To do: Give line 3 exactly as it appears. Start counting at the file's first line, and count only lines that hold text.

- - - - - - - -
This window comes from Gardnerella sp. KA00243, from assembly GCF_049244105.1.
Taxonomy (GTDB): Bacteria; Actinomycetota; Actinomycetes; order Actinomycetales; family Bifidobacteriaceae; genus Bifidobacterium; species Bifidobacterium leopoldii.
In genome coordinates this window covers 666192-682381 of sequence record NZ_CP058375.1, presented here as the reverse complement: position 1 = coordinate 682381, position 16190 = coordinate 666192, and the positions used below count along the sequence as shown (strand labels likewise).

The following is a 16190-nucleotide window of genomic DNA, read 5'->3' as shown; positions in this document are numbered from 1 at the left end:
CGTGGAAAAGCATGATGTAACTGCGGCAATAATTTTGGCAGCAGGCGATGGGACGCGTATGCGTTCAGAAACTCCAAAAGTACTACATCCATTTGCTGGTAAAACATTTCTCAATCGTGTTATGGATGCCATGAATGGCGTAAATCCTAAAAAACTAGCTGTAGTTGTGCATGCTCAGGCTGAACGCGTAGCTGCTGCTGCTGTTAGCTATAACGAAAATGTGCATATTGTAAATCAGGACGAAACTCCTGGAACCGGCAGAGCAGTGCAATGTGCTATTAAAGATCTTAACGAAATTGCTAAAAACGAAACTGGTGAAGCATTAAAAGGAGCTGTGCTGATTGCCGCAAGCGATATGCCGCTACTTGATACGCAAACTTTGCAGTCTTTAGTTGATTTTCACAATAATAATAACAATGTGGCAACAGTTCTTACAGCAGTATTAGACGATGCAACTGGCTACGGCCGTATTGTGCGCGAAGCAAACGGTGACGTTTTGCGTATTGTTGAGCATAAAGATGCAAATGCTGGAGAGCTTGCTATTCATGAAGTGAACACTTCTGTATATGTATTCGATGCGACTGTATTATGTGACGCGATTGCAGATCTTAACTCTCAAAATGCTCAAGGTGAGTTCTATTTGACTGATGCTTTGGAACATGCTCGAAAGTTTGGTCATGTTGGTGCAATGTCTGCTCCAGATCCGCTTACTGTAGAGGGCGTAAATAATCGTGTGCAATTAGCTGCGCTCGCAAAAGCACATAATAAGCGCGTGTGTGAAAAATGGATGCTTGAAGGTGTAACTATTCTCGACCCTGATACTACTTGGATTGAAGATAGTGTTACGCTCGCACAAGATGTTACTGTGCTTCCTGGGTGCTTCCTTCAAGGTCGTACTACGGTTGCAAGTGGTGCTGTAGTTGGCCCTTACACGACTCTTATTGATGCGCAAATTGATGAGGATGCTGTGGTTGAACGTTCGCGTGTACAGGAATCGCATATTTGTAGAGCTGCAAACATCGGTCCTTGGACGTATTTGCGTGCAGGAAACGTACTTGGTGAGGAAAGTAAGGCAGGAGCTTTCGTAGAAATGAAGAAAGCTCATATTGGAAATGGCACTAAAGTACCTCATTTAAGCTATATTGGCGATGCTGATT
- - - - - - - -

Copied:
In genome coordinates this window covers 666192-682381 of sequence record NZ_CP058375.1, presented here as the reverse complement: position 1 = coordinate 682381, position 16190 = coordinate 666192, and the positions used below count along the sequence as shown (strand labels likewise).